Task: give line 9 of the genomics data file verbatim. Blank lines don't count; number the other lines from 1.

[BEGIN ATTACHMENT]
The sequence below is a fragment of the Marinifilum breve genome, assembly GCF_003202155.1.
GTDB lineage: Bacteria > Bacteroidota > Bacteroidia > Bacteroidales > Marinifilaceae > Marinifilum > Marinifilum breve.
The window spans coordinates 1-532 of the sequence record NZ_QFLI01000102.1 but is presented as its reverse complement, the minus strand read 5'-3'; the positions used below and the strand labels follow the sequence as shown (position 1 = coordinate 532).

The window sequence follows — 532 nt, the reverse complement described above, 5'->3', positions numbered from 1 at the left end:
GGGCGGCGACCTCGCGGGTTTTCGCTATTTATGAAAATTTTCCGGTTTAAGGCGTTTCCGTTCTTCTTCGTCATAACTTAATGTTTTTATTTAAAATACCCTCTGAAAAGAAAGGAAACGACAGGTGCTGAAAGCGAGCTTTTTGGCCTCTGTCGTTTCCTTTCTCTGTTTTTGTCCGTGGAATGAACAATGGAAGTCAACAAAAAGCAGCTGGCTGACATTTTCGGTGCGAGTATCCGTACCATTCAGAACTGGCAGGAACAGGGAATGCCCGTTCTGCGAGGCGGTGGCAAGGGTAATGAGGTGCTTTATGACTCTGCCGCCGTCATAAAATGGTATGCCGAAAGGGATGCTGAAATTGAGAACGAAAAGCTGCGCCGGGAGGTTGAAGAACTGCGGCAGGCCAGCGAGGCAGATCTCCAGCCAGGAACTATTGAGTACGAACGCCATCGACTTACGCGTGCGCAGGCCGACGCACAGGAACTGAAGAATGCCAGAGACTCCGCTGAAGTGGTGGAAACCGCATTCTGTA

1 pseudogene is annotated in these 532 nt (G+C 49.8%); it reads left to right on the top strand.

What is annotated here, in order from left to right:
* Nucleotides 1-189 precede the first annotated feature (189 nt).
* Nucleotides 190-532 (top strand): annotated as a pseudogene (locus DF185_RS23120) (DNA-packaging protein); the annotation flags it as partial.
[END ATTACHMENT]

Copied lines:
* Nucleotides 190-532 (top strand): annotated as a pseudogene (locus DF185_RS23120) (DNA-packaging protein); the annotation flags it as partial.